There’s something great about hiking up mountains. You struggle up with sweat dripping down your forehead, your cheeks red, your lungs bursting, wondering why you ever thought this was a good idea… but then you reach the top to look out over the land around you and suddenly, it all seems worth it. You’re filled with a sense of peace, lifted away from everything down below and allowed to look at the world from a different perspective. You’re on top of everything. Continue reading
When I was in New Zealand I freedom camped my way around the whole country, determined not to spend a penny on accommodation. There was the odd occasion where I chose to stay at a low cost campsite, but overall, I must have saved hundreds of dollars. Continue reading
When I first started working on the dairy farm I knew the hardest part was going to be the early mornings and split shifts. But when my alarm went off at 3am on the first day I literally jumped out of bed ready to go.
And so was the start of a new lifestyle and routine. I would work from 3.45am until about 8.30am, get home, grab a few hours sleep, eat lunch, and then go back to work from 2.30pm until 7ish, have some dinner, get as much sleep possible, and start all over again.
I don’t know if it was the excitement of starting a new job or what but during the first few days I felt pretty good. ‘This isn’t so bad!’ I thought. But it wasn’t long until I realised I wasn’t getting as much sleep as I needed. And it’s amazing what a lack of sleep can do to your mind! Continue reading
If someone says the word ‘culture shock’ what do you think of? You would probably imagine landing in a country where you don’t understand a single word of the language, where there’s weird religions, different fashion, and strange food, where everything is totally foreign to you. At least that’s what I thought.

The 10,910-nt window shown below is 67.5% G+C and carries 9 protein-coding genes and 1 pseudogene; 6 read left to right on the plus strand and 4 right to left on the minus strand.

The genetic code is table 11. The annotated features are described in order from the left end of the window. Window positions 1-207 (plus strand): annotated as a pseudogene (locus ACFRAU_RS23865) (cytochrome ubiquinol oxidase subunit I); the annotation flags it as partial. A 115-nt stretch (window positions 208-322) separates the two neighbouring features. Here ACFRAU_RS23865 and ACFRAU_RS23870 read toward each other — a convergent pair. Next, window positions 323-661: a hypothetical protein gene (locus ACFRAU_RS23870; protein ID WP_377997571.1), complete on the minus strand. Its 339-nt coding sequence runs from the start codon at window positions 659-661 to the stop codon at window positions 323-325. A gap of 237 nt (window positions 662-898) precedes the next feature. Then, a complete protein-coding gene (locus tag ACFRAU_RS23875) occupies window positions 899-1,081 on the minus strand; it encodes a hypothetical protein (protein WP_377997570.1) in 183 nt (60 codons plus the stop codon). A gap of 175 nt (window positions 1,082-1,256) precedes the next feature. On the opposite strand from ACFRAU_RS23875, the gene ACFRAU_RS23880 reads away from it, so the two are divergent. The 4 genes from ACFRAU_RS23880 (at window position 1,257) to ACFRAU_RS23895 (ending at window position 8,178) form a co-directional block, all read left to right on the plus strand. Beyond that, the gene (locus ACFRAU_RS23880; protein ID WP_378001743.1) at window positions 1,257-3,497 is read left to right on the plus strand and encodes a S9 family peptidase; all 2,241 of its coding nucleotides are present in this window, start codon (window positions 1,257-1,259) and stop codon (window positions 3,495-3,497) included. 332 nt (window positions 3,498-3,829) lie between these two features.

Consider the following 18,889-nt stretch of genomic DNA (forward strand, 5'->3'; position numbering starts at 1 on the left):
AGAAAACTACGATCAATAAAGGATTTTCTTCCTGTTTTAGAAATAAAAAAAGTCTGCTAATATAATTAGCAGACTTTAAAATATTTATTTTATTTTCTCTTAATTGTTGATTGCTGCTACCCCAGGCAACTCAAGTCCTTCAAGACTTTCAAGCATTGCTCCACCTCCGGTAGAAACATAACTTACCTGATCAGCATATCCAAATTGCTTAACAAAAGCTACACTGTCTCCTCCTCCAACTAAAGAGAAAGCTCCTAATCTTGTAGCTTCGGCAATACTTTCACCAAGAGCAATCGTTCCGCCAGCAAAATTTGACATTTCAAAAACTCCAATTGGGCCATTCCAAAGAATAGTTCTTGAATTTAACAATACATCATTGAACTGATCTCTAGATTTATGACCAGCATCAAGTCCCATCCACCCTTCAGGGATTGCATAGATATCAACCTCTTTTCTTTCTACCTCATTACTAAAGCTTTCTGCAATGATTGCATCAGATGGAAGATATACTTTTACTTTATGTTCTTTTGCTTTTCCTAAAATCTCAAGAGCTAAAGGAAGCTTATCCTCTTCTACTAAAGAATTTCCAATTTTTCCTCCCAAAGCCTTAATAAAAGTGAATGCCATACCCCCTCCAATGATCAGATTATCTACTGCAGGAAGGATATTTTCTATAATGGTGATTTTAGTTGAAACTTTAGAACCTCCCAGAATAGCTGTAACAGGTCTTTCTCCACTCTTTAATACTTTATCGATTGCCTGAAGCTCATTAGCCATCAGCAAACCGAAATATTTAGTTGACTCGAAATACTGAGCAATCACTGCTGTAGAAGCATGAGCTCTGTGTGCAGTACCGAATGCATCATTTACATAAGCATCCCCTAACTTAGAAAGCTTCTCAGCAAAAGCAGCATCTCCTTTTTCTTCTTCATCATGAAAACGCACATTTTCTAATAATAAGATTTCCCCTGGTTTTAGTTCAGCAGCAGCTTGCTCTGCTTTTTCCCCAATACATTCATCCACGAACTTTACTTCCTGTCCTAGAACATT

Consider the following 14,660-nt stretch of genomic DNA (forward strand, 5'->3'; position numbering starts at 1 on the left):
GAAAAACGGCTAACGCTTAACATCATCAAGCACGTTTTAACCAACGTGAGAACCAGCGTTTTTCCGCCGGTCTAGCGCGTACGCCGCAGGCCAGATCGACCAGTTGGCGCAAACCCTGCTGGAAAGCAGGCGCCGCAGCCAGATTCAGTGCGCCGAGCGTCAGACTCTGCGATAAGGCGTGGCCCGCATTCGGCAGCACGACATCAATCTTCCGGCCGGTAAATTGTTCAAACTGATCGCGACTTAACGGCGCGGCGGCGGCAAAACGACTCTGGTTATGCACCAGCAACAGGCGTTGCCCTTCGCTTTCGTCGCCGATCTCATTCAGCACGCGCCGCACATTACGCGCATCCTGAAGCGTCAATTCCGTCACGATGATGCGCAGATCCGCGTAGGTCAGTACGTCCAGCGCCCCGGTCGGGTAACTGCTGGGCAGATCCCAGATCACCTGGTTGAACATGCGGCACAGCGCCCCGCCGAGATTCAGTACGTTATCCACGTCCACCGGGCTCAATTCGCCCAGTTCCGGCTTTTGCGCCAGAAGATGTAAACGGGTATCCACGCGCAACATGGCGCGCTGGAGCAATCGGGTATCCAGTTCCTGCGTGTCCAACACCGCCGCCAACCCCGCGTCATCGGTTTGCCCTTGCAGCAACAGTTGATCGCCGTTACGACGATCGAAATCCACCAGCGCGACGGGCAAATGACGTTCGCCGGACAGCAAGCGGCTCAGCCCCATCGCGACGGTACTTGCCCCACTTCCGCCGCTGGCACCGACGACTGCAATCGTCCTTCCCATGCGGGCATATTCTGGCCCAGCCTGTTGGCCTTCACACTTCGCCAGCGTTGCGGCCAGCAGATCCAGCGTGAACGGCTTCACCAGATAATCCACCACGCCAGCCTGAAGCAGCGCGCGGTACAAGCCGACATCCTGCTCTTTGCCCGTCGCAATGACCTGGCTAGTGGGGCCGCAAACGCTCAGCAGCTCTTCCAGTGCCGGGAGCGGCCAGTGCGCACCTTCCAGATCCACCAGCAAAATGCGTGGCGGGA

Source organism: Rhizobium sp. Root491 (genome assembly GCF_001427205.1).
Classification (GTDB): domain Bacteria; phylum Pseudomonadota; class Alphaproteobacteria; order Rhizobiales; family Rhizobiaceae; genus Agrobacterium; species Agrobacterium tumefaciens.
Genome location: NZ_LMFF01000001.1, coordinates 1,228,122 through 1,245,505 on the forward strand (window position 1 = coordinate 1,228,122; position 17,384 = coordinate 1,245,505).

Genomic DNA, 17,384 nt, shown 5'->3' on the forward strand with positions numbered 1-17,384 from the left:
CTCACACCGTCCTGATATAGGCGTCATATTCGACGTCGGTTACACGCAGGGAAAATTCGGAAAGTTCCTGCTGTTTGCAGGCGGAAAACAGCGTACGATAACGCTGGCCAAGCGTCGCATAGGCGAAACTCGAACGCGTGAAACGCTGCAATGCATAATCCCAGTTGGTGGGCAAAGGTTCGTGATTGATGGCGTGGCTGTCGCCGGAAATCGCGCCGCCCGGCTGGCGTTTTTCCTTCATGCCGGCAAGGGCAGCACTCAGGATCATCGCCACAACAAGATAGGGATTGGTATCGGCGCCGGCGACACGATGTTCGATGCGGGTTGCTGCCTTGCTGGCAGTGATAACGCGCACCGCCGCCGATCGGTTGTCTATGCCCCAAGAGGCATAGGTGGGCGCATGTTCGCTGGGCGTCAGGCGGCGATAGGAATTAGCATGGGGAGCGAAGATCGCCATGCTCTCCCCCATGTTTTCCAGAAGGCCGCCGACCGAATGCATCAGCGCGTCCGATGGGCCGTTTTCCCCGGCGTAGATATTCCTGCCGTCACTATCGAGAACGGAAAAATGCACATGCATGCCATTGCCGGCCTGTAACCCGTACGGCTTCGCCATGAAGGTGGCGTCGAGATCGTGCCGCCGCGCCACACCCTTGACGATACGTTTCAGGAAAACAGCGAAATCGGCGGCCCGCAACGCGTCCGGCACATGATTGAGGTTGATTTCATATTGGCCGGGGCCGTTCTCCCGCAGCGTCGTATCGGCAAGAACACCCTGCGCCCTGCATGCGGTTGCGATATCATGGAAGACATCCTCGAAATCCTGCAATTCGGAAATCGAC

But you don’t have to go to a country with extreme cultural differences to experience culture shock. It can happen when you go anywhere, and in a way, can be even more confusing when you experience it because you never expected to.
When I first arrived in Australia I was excited and everything was amazing. The weather was hot, the bars were cool, the people were so friendly, and I liked the wildlife. But then as time went on, slowly without me realising it, everything changed. I stopped looking at things through rose tinted glasses and couldn’t help but become negative. Continue reading
Last year the Australian Government granted over 200,000 working holiday visas. It seems us backpackers are literally flocking to the country, lured by the prospect of adventure and high wages. And once we’re here we don’t want to leave. Therefore, high on the priority list is completing 88 days of specified work in a regional area that allows us to apply for a 2nd year visa. This usually means working in a rural area doing fruit picking, farming, construction work etc.
I feel that this condition for a visa extension is both a blessing and a curse. It’s good because it helps regional employers, who often struggle to get Australian workers, by encouraging backpackers to go out to these rural areas and work on their farms to extend their stay. But on the other hand, it leaves backpackers open to exploitation, as many are willing to do just about anything to tick off those 88 days.